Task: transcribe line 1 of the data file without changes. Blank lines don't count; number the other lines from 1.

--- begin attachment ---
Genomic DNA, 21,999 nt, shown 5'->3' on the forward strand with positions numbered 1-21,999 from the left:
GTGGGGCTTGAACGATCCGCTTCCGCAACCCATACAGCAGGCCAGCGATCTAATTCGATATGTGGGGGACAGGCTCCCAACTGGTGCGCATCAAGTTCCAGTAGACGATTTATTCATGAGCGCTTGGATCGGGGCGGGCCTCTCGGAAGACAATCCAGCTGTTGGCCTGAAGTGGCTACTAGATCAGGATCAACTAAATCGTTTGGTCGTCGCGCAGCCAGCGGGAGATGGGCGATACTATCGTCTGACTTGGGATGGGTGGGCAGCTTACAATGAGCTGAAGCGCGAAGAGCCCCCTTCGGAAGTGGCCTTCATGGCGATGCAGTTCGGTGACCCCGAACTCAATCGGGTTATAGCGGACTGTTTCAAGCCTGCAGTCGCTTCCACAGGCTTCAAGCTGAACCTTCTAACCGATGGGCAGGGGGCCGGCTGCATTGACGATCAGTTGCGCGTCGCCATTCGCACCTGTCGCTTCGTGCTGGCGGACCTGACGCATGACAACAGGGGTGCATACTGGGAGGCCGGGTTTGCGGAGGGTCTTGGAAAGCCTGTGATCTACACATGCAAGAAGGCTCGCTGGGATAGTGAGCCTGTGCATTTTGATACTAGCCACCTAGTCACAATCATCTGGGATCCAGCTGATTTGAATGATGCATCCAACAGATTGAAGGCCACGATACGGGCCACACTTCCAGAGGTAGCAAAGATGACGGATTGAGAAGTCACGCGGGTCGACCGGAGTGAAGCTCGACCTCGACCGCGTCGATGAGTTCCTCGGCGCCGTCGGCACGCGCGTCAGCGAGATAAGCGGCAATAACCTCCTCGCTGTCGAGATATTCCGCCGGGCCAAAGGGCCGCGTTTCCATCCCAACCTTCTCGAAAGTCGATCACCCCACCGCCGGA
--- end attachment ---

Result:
Genomic DNA, 21,999 nt, shown 5'->3' on the forward strand with positions numbered 1-21,999 from the left: